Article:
Five causes of bad breath and five solutions

Doctor's Advice / Bienestar Sanitas Magazine Ed.133.

Date: December 19, 2016
Five causes of bad breath and five solutions

The alarm goes off, another day begins. You stretch, take a deep breath and .... ugh, that stinks! Food is almost always the culprit for bad breath, but a large number of people find that they have bad breath throughout the day, and it has nothing to do with natural chemistry. Here are the primary causes of bad breath, and some possible solutions.

Bad hygiene
 
We tend to blame it on our stomachs, but actually, 90% of the time, the source of bad breath is in your mouth, says Dr. Fernando Barriga, dentist at the Unidad Médica Cecimin. If you don't keep up with your oral hygiene, the bacteria in your mouth can start to break down the hidden food stuck between your teeth or on your tongue, emitting smelly gases. It's estimated that in less than half an inch of tongue there are over one hundred bacteria, and over four inches of your tongue there can be as many as one thousand bacteria. This is why it is important to clean the tongue all the way to the back. A clean and healthy tongue should always be pink; white and yellow are signs of problems. Lack of saliva. Saliva is useful not only for helping with breaking down food, it also helps to lubricate your mouth and fight against germs. Just like a disinfectant, the more saliva that's produced, the more aseptic and fresh your mouth will be.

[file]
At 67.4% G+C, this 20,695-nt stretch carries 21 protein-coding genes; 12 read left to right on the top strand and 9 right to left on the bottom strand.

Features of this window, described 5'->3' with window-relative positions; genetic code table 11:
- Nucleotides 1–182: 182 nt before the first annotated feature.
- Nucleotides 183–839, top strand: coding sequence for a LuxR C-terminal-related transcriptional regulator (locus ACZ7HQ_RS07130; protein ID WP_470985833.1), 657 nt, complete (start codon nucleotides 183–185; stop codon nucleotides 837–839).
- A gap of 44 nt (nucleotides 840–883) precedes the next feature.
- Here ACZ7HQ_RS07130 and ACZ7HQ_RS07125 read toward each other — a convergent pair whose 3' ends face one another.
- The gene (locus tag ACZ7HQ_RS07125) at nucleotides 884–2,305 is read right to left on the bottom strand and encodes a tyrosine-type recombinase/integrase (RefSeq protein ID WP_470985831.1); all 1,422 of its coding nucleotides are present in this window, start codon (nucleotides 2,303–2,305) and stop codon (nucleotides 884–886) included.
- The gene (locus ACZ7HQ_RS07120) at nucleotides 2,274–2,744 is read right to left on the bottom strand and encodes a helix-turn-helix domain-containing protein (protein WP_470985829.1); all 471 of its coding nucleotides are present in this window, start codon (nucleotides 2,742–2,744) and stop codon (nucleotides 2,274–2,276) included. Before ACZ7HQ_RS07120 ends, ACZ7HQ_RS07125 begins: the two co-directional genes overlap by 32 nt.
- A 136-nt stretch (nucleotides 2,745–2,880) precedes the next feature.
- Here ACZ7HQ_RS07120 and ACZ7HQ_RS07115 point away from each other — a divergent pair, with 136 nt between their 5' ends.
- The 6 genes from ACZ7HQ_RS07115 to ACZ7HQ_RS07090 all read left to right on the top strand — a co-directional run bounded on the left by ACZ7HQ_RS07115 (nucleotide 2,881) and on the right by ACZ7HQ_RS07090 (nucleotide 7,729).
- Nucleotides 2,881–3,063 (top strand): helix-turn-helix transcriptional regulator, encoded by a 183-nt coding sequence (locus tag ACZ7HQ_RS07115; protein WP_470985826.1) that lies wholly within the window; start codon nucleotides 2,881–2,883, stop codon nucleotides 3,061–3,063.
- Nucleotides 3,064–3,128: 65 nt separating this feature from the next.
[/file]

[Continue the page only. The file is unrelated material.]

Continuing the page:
Dental prostheses  

Bridges, orthodontics, and fixed or removable prostheses, and even fillings that are in bad shape can make it difficult to remove all the food from your mouth with a toothbrush. Though there are many solutions available (e.g., flossers, toothpicks, creams, and brushes) that adjust to every need, none of them will work unless they are used properly. Your dentist can tell you which products you should be using.

Infections

An abscess, sinusitis, or bacterial tonsillitis, as well as pain, fever, and other problems, can cause bad breath. Other chronic illnesses such as late-stage diabetes, kidney failure, or cancer can also sometimes cause bad breath for patients.

Certain foods

Obviously eating garlic, onion, coffee, sardines, and strong-tasting sauces can cause a distinct smell as they are being absorbed through your intestinal tract, which can last up to 72 hours. The alternative is to reduce your consumption of these foods, or keep some space between you and the person you're talking to. Smoking can also cause a distinct smell, which can even mask bad breath, but the solution to this problem is complicated, because nicotine accumulates on the surface of your teeth, gums, and tongue. It also increases bacterial growth, because it prevents tissue from being well oxygenated.

A breath of fresh air

  • Keep your teeth clean, by brushing, flossing, and using mouthwash
  • Breakfast. In addition to giving you energy, it eliminates bad breath from the night before.
  • Hydration. Drinking plenty of water during the day keeps germs under control.
  • Fruits and vegetables. Eating fruits and veggies increases the natural bacteria in your mouth, to help fight against germs.
  • See your dentist. Professional check-ups and cleaning every six months are important for the removal of bad-breath causing plaque and tartar.